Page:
Waiting for the Preacher: Obama’s America in World Religious Context
6 September 2010
Time: 6:00pm - 7:00pm
Jack Miles, Senior Fellow for Religious Affairs with the Pacific Council on International Policy and Distinguished Professor of English and Religious Studies, University of California, Irvine.
Bill Clinton went to war to rescue Kosovar Muslims from Serbian Catholics and dreamed of reconciling Palestinian Muslims and Israeli Jews. George W. Bush left office embroiled in a war to reconcile Iraqi Muslims to one another. Strange errands, these, for a pair of ardently declared American Protestants! Now comes President Barack Obama, fathered by a Kenyan Muslim and raised for significant middle years by his atheist mother and a Muslim stepfather in Jakarta. Accused during his election campaign (and still) of being a crypto-Muslim, the man seems to send religious messages before he even opens his mouth. But what about that celebrated mouth? The vivid, if objectionable, language of “clash of civilizations” and “war on terror” has been replaced by–well, by what exactly? What is the religious (and anti-religious) world waiting to hear from a leader both acclaimed and mocked as a preacher? Or has the world already received its answer?
Jack Miles is Senior Fellow for Religious Affairs with the Pacific Council on International Policy and Distinguished Professor of English and Religious Studies, University of California, Irvine. A past MacArthur Fellow (2003-2007), Miles won the Pulitzer Prize in 1996 for his bookGod: A Biography, which has since been translated into sixteen languages. A former member of the Los Angeles Times editorial board, he has published shorter work in the New York Times, the Boston Globe, the Washington Post, the Atlantic Monthly, and other publications. He is currently general editor of the forthcoming Norton Anthology of World Religions.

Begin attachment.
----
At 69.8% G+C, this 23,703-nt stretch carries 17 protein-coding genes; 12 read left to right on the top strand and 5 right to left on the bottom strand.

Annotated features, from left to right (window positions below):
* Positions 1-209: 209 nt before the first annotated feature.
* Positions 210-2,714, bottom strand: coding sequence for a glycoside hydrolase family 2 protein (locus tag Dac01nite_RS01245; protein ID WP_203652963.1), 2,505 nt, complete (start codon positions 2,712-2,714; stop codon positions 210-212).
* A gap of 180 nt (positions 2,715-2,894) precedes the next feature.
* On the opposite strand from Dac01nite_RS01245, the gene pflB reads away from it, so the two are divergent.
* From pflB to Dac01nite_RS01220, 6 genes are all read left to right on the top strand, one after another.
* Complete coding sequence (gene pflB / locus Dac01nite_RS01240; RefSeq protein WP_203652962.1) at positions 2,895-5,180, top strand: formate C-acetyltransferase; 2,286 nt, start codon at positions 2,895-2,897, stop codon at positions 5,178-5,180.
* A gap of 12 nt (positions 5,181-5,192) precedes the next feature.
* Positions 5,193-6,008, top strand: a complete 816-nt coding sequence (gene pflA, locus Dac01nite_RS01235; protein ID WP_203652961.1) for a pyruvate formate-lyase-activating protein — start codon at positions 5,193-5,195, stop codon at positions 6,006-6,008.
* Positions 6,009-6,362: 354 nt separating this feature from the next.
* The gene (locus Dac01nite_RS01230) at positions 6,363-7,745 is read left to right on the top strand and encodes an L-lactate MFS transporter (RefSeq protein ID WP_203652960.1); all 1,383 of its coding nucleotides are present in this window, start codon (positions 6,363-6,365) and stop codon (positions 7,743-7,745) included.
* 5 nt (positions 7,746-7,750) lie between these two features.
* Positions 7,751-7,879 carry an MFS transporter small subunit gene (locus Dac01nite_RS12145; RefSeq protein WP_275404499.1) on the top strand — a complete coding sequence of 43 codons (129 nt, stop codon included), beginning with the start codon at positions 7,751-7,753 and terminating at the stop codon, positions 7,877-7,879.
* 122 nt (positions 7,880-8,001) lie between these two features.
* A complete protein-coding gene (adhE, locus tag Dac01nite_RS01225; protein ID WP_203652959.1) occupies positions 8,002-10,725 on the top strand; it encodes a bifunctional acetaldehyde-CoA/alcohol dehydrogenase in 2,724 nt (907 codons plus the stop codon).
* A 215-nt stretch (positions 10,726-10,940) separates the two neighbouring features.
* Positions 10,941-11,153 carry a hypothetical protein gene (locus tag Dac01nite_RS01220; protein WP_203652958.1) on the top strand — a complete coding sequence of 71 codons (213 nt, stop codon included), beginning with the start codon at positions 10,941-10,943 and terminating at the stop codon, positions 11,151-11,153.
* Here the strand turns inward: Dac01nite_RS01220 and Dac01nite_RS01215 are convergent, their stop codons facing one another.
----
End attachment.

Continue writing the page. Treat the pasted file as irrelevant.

Co-presented with Sydney Ideas.
- View event photos
- Listen to Jack Miles' lecture:
- Watch event video:
VIDEOS & INTERVIEWS
High profile US politicians are already blaming Russian separatists for the shooting down of Malaysia Airlines Flight 17 over Ukraine. Research associate Tom Switzer says the Obama administration has rightly been cautious in its response at this early stage.
Centre guest Kathleen Burk, the professor emerita of modern and contemporary history at University College London, discusses the shared history of the United States and the United Kingdom, beginning by considering whether the relationship should be considered a special one.